One. Always look for new information in the areas of oil and gas industry legal issues. Save as favorites websites such as www.oilandgaslawyerblog.com, http://blog.evaluateenergy.com/list-of-u-s-oil-gas-companies, in addition to www.oilpatchpress.com. Just knowing enough and doing enough to keep your boss happy is not what will matter when raise, promotion or layoff time comes.
Two. Network with other analysts and ask what new company policies their companies are implementing. Learn how other analysts are doing their work according to their company’s policies. Compare their policies on lease maintenance or division order ownership transfers. Laws are always changing and you might learn something that you can go back to ask your inhouse legal counsel about—maybe your employer should be doing that, also. Talk about database systems with other analysts, especially those who use the same brand of database that you do. Trust me, their company will be using it differently than your company. Knowledge, even broad knowledge, of several land and accounting database systems give an edge when looking for a job.
Three. Be on the lookout for better workflow procedures as you do your work. As you are doing a particular task, regardless of what it is, ask yourself “Is there a better way to do this? Can any of the steps involved in this task be eliminated? Can any of the steps involved be revised so they can be done faster?” When you find tasks that can be improved, talk to your supervisor about it and ask if you can test out the new way to see if it works. Most supervisors welcome improvements (or they should).
Four. Take a few minutes every day to study the user manual for your company’s land database or division order database, to learn all of the features available in a particular process screen. There are always features or areas that you didn’t know were available that will give you a performance edge. The kind of edge that will earn a promotion.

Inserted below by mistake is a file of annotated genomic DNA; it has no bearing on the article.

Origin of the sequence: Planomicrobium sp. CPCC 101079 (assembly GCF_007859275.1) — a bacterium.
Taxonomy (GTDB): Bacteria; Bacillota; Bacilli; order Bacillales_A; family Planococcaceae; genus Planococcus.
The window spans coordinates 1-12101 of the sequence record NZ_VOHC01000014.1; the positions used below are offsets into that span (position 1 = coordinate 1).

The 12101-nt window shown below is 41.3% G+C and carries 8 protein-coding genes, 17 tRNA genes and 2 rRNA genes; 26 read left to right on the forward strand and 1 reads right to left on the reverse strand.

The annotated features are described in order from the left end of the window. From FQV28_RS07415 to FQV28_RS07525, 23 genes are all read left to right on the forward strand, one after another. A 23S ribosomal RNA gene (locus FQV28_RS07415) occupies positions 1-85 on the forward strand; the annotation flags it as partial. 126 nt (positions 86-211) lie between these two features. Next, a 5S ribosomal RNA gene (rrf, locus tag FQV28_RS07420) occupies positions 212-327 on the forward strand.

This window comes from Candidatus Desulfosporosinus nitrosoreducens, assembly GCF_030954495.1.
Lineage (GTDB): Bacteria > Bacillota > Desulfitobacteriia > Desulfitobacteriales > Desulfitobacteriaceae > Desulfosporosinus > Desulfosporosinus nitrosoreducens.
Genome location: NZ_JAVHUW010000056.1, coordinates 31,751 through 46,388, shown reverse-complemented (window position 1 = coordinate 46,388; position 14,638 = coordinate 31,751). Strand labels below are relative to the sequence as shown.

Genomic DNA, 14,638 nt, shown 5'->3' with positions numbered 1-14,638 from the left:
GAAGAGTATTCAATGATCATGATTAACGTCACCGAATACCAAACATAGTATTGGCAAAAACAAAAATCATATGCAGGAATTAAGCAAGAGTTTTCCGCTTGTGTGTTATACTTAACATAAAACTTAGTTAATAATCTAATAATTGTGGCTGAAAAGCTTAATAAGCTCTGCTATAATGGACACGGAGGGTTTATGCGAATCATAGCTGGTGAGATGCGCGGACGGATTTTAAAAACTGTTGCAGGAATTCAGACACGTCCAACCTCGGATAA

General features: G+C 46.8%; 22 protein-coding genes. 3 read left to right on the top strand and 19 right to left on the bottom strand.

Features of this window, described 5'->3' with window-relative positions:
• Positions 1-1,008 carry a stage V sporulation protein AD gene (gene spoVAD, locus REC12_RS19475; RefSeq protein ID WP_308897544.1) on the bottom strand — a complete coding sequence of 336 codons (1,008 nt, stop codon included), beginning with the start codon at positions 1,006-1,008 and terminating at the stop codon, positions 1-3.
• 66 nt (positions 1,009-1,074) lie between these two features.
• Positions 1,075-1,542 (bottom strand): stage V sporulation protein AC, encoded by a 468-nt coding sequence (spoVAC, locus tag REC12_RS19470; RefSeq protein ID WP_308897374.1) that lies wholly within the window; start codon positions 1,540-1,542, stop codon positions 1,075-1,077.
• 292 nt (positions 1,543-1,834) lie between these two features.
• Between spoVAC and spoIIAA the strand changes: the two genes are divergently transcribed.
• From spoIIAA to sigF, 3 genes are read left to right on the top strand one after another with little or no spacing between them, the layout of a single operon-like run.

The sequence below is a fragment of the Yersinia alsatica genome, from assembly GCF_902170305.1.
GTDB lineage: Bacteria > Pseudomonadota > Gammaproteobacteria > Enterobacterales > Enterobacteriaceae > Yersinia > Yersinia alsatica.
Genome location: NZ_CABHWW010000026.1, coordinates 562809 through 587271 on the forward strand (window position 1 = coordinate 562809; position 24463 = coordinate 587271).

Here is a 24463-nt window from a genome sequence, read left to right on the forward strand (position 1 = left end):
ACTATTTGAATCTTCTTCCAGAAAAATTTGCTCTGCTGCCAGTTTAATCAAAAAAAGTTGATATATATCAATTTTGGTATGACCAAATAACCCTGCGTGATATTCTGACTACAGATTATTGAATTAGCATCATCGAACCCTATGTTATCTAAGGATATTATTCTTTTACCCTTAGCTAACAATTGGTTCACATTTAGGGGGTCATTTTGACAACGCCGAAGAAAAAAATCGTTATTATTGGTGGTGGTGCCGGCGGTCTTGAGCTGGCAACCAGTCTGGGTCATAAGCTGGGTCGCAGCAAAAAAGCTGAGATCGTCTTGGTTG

Five. Just develop the habit to continually learn. With cellphones, tablets and computers, few analysts take the time to just sit down and read. A professional oil industry book. A professional energy industry magazine. How many of you reading this have read the latest issue of the NALTA magazine, or the NADOA magazine? I’m talking about reading the educational articles always included in every issue. Have you read them? There’s a treasure-trove of new and valuable information in them, information that any analyst can use to some degree in their own job.
No matter how many years of experience you have as an analyst, there is always more to learn. There are innovations in our work to be discovered. As technology races forward, so must our systems and procedures. The domestic upstream oil and gas industry of today is ever-changing. Flow with it.